drinking water

Press Release Provided by the State Water Resources Control Board

The State Water Resources Control Board approved an ambitious, long-term plan to address the buildup of salt and nitrates in Central Valley groundwater basins and surface water, and ensure delivery of clean drinking water to disadvantaged communities impacted by nitrates until impaired aquifers are restored. Approved after more than 13 years in development by stakeholders and the Central Valley Regional Water Quality Control Board, the plan is the result of an unusual collaboration among agricultural interests, environmental justice advocates, water agencies and residents from impacted communities to address one of the region’s most challenging water quality problems.

“This plan is a better, more durable solution because it represents the work of diverse interests coming together to find common ground,” said State Water Board Chair E. Joaquin Esquivel. “Salinity and nitrate challenges are not unique to the Central Valley or California, but what is unique is the leadership, collaboration and creativity, that led to development of this critical plan. Implementation is the real focus and challenge now. Further delay only increases the cost and harm to our communities.”

The buildup of nitrates in Central Valley groundwater, due largely to decades of irrigating and applying fertilizer to some of the nation’s most productive farmland, has made groundwater unsafe for consumption in many rural communities from Colusa to Kern counties. Dairies, wastewater treatment plants and other sources also contribute to nitrate contamination, which can be harmful to human health, particularly for infants.

The first goal of the Central Valley-wide Salt and Nitrate Management Plan is to provide safe drinking water to residents whose water supplies are contaminated with nitrates. Over the longer term, the plan requires farms, dairies and other sources to reduce nitrate discharges so they no longer contaminate groundwater. Ultimately, the goal is to clean up groundwater to meet water quality standards. The plan allows groups of dischargers to form nitrate management zones and develop implementation plans to provide safe drinking water to impacted residents and implement measures to reduce nitrate pollution. The Central Valley Board would issue permits to ensure dischargers are meeting their goals.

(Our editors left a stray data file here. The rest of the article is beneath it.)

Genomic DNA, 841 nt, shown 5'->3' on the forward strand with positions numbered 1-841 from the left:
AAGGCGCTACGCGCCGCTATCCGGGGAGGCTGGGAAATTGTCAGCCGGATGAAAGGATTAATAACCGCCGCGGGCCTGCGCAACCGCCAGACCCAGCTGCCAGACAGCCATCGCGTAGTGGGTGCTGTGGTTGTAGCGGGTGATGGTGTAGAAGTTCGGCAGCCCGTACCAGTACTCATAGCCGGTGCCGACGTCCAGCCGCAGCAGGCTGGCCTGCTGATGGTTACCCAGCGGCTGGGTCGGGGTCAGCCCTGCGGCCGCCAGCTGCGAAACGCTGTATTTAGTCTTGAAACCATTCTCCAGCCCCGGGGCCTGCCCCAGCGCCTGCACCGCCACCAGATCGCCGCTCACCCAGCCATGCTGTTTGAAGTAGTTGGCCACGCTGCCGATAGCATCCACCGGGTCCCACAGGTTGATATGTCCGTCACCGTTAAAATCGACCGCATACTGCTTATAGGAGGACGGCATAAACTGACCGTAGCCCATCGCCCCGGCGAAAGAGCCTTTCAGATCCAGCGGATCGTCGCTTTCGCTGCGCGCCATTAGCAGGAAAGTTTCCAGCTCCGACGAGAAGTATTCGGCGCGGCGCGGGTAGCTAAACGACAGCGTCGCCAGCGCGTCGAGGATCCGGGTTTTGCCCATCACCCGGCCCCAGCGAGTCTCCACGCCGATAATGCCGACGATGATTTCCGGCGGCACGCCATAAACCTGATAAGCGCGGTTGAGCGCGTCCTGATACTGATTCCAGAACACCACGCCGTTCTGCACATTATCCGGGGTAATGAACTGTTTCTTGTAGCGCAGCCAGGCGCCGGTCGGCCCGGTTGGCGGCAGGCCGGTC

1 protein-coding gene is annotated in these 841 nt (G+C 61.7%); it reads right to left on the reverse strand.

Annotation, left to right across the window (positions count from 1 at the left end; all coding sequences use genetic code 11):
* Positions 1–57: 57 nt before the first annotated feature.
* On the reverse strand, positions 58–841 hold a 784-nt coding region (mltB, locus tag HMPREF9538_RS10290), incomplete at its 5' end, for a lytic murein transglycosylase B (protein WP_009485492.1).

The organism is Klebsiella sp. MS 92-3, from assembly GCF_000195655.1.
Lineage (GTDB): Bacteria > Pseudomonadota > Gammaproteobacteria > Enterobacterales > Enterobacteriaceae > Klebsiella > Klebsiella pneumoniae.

In approving the plan, the State Water Board directed the Central Valley Board to return in one year with targeted revisions aimed at strengthening the plan. These revisions include:

• Strengthening requirements to reduce nitrate contamination of groundwater basins.

• Accelerating the timeline for achieving this goal. Dischargers will be required to reach this goal within as short a time as practicable, but not to exceed 35 years.

• Requiring enforceable interim deadlines and a final compliance date for dischargers to meet their goal of reducing nitrate discharges.

• Requiring residential sampling programs that provide water quality testing for residents whose water supplies may be contaminated.

Dischargers must identify a method for funding their implementation plans, including paying for replacement drinking water. They may seek funding from other public sources, including local, state and federal funds, but the dischargers are ultimately responsible for timely implementation of their plans. In addition to addressing nitrate contamination, the Central Valley Board’s plan also requires dischargers to develop a comprehensive strategy for addressing their contribution to the buildup of salts in surface waters and groundwater in the Central Valley. Development of the Central Valley-wide Salt and Nitrate Management Plan began in2006 when the Central Valley Water Board initiated a collaborative stakeholder initiative, known as Central Valley Salinity Alternatives for Long-Term Sustainability (CV-SALTS).

Following input from stakeholders, state and federal agencies, and the public, the Central Valley Water Board adopted Basin Plan Amendments in May 2018 that implement the salt and nitrate management program across its three major basins – the Tulare Lake and the Sacramento and San Joaquin river basins.

A Basin Plan contains the regulations adopted by each of the nine regional waterboards to control the discharge of waste and other controllable factors affecting the quality of waters of the state within the boundaries of the respective regional board. The Porter-Cologne Water Quality Control Act defines “waters of the state” to mean any surface water or groundwater, including saline waters. The goals of the program are to sustain the Central Valley’s lifestyle, support regional economic growth, retain a world-class agricultural economy, maintain a reliable, high quality water supply and protect and enhance the environment. To support the goals,the amendments include recommendations for new policies and regulatory strategies.

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